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The African energy transition requires urgent answers

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By Roberto Vigotti

· 3 min read

An energy system centred on renewable sources can help resolve many of Africa’s social, economic, health and environmental challenges. A profound energy transition is not only feasible, it is essential for a climate-safe future in which sustainable development requirements are met.

However, Africa has historically been left behind in the global energy transition. In fact, only 2% of global investments in renewable energy in the last two decades were made in Africa, which accounts for less than 3% of global renewables jobs. In Sub-Saharan Africa, more than 50% of the region’s population still lacks access to electricity, according to a report by UNCTAD. Additionally, the whole continent is home to some of the world’s worst-functioning grid systems, which have suffered from decades of neglect and mismanagement. 

Despite these disheartening figures, African countries have a unique abundance of untapped energy potential that grants them a strong starting point for the transformation of the energy sector. Solar energy potential is particularly remarkable, accounting for 40% of the global total, while costs are falling also for hydro and geothermal power, increasingly bringing renewables within reach. Moreover, Africa accounts for 40% of global reserves of key minerals for batteries and hydrogen technologies

The energy transition holds therefore huge promise for Africa and some figures offer a hopeful glimpse into a future where renewable energy not only powers the continent but also propels it towards sustainable and inclusive economic growth. More than 26 GW of renewables-based generation capacity has been added over the past 10 years, mostly in solar energy. Average annual investments in renewable energy grew ten-fold in 2010-2020 compared to the previous ten-year period. Distributed renewable energy solutions are playing a steadily growing role in expanding electricity access in off-grid areas and strengthening supply in already connected areas. Yet, despite the progress seen in the last decade, African economic growth remains insufficient to address structural challenges.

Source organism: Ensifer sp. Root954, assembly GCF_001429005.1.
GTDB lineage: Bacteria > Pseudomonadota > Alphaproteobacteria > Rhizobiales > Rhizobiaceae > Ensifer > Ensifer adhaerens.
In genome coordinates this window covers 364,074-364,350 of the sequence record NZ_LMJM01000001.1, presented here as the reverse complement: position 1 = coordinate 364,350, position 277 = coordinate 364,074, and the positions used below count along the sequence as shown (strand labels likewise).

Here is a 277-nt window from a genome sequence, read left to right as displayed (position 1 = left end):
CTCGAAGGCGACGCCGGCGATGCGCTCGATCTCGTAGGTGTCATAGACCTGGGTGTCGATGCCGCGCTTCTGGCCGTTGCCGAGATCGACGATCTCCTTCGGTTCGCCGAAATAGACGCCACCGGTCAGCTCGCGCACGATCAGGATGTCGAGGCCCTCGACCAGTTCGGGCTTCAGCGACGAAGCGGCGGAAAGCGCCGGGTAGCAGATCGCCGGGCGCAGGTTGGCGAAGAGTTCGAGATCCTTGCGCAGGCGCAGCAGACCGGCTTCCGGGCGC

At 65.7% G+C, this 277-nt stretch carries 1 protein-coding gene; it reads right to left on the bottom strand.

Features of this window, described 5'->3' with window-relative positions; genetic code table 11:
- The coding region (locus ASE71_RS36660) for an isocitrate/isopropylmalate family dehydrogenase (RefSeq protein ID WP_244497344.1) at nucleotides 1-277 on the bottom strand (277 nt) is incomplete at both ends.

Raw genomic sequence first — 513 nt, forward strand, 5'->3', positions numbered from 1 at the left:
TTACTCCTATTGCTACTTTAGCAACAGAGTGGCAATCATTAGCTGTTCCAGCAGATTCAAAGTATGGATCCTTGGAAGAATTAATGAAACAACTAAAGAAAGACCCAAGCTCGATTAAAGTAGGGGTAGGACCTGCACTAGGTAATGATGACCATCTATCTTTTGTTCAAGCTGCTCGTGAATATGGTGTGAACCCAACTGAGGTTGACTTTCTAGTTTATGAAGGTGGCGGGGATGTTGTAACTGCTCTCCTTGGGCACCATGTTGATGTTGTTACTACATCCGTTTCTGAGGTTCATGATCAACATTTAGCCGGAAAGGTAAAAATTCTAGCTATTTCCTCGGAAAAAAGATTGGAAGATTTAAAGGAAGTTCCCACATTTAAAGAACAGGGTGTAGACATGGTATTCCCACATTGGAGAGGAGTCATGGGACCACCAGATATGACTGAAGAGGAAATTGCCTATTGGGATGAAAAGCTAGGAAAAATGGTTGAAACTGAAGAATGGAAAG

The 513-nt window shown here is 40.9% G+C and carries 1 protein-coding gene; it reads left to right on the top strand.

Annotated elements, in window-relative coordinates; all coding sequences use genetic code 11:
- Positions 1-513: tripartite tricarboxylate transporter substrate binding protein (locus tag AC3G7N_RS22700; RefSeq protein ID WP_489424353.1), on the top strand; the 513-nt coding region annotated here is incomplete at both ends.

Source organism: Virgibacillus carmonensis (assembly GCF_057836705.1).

The pressing need to make the case on the realities and benefits that renewables can bring to Africa’s future energy systems and the conditions required for these benefits to materialise were at the centre of A sustainable, prosperous and just energy future in Africa, a side event held on April 24th., during the G7 Planet Week in Turin, Italy. Organised by RES4Africa Foundation in collaboration with GSE and hosted by Intesa Sanpaolo, it served as a pivotal platform to address crucial topics surrounding energy transformation and financing in Africa. Electricity was highlighted as a fundamental enabler of modern societies, indispensable for Africa to find its way in the crucial crossroads where it is standing in the pursuit of sustainable socio-economic development. 

The attendees, representatives from European and African institutions, as well as stakeholders from the private sector, agreed on a number of essential strategies for the transformation of the African energy sector. Crucial factors for Africa, in addition to know-how and technology, were identified in the political and regulatory environment, innovative financing mechanisms to unlock clean energy investments and the need to provide support for future energy leaders. The importance of infrastructure, managing the challenges of energy, water, and food and the convergence of government and private sector interests toward supporting African-led development and growth were focal points of discussion. 

As we look ahead to the G7 Summit, RES4Africa remains committed to driving meaningful change and fostering inclusive development across Africa through sustainable energy solutions. In its role as a bridge between Europe and the African countries, the Foundation contributes to the enormous trust-building efforts that are required between the latter and industrialised economies in preparation for G7 and future COP29. 

illuminem Voices is a democratic space presenting the thoughts and opinions of leading Sustainability & Energy writers, their opinions do not necessarily represent those of illuminem.

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About the author

Roberto Vigotti is the Secretary General of RES4Africa Foundation, a European think tank gathering 34 stakeholders from the clean energy value chain to accelerate Africa’s RE transition. Previously, he spent 35 years in Enel Power R&D Division and served for 12 years as the chair of the Renewable Working Party of the IEA

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